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POL208 2013 LEC 2.docx

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University of Toronto St. George
Political Science
Lilach Gilady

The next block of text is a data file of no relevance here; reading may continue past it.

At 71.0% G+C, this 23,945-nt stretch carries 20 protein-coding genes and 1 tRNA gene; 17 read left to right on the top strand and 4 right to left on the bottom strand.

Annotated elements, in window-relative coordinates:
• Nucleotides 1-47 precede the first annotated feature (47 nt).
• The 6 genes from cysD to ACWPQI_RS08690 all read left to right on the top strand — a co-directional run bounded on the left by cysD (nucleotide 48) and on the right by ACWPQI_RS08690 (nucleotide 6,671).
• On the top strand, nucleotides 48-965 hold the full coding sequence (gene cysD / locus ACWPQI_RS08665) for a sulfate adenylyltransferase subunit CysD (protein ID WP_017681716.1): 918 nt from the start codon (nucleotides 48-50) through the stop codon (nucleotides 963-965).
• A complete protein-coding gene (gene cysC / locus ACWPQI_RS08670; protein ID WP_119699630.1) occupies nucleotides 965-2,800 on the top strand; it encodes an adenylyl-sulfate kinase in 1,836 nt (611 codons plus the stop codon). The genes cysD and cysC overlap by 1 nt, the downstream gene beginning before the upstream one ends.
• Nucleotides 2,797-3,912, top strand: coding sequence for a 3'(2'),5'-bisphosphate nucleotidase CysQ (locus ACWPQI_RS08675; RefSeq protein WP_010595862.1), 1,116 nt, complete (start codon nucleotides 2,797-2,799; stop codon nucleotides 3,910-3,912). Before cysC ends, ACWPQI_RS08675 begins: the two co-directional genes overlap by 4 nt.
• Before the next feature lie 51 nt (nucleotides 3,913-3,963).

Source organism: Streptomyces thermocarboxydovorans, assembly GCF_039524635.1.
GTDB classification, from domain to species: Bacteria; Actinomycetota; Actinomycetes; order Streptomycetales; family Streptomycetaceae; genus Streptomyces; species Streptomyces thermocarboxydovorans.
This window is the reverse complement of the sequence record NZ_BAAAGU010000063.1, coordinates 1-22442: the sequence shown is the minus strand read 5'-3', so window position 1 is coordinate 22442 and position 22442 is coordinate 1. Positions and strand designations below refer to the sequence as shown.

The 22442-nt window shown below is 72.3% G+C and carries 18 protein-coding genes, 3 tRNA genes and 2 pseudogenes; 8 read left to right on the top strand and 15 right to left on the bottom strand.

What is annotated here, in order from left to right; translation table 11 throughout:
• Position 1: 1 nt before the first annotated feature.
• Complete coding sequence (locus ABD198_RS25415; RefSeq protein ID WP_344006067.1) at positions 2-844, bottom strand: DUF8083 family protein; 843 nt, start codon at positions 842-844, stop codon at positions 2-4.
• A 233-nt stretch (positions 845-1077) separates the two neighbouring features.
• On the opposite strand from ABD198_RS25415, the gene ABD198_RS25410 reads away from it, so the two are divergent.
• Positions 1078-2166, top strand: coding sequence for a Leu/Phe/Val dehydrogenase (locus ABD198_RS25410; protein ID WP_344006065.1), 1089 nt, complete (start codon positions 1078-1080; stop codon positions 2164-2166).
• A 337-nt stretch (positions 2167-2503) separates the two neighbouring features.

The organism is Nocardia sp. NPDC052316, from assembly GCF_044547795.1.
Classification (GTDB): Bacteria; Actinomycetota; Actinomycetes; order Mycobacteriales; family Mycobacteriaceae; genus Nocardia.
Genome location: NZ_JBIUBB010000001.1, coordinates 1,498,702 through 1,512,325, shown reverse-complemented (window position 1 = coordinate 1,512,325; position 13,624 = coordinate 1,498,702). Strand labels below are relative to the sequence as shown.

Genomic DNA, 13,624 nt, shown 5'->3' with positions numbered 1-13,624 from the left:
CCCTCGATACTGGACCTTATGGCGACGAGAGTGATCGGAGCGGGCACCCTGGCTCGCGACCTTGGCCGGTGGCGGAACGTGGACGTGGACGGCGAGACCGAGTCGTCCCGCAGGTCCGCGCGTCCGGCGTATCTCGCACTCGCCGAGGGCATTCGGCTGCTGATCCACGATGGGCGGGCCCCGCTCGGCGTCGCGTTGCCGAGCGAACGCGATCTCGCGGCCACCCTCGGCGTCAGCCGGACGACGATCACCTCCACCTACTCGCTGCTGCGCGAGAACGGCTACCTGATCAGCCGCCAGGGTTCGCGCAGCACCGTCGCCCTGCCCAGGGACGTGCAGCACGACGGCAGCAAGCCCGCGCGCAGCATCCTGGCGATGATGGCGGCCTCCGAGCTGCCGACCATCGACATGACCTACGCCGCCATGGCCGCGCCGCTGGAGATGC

International Theory Theory Description Explanation Prediction Scientific method alone especially when applied to political can sometimes be nonsense Need to employ common sense The need for analytical tools ―We now use the country itself, as its own map, and I assure you it does nearly as well‖ – Lewis Carroll, Sylvie and Bruno, 1889 In search of an Analytical Life Looking for something that can help us understand reality The simpler theory, the better Every model by definition omits certain dimensions of reality Often leaves a lot of stuff out, few variables go in Every model therefor includes implicit fundamental assumptions on what matters most What‘s to keep in our model and what to keep out? Make assumptions about what is the essence of the phenomena we are explaining There is always more than one way to cut the cake More than one understanding When you truly understand IR theory, understand no one can hold compete truth Explaining an Event Involve causality We tell stories Lots of ways to explain outcome of an event Theorize An explanation Tend to focus on the proximate causes that lead to an outcome There are proximate and systemic reasons Ex. of proximate Dog pulled my ankle broke my ankle Ex of systemic Rob Ford and Parc Recreation Levels of Analysis Systematic organization of facts Provides us with pre set boxes to which we can put potential outcomes We need to be careful in differentiation between causal reasons that lie in domestic level and those that lye in the international level. Difference between macro and micro. Russet, Starr & Kinsella Individual Decision makers Government structure Society International Relations World system How can we judge which level matters most? Counterfactual‘s; conduct experimental thought experiment What could‘ve prevented a certain situation? What if? Hiroshima Example Levels of Analysis Harry Truman, individual US Government, focus on dynamics of group, power relations, decision makers The US democracy, government structure and society Japan was opposite of democracy; government structure and society Interaction between Japan and US; international relations Not to convince Japan to surrender, to signal Soviet Union, World system Driven by bi polar structure of the world system Korea History in a Glance 1910 Japanese occupation of Korea 1945 Yalta; temporary division along the 38 parallel Carving wall between Soviet and US Beginning of bi polarity 1948 ROK/Syngman Rhee/Seoul DPRK/Kim Il-Song/Pyongyang Temporary became permanent Jan 1950 Dean Acheson‘s Speech Lists the important points of the world about US interests June 1950 North Korea invades South Korea June 1950 UNSC vote, intervene in case of Korea, demand N Korea goes back to 38 MacArthur Big supporter of passing the 38 parallel China didn‘t support this, China would intervene if they crossed the 38 parallel US didn‘t believe them and China intervened To cross or not to cross the 38 ? To cross or not to cross the Yalu River? Border with China? In IR this was the first limited war Fought in nuclear era Limited weapons and geographic scope July 1951 Peace talks July 1953 Cease fire agreement th Korea 38 Parallel; Forgotten War Example 1. Individual Level Can individuals change history? Gabrielle Princippe; assassin of Archduke Ferdinand, trigger for WWI Personality; education, past experiences, ideology, beliefs Not very theoretical Very hard to generalize Counterfactuals; simple, if we had different decision maker, different outcome 2. Role of decision makers Where you sit is where you stand Bureacratic models of decision making Role you embody in the decision making apparatus comes from beauratci appmnt Example: Cuban Missile Crisis Mapping interests, information flows, decision m
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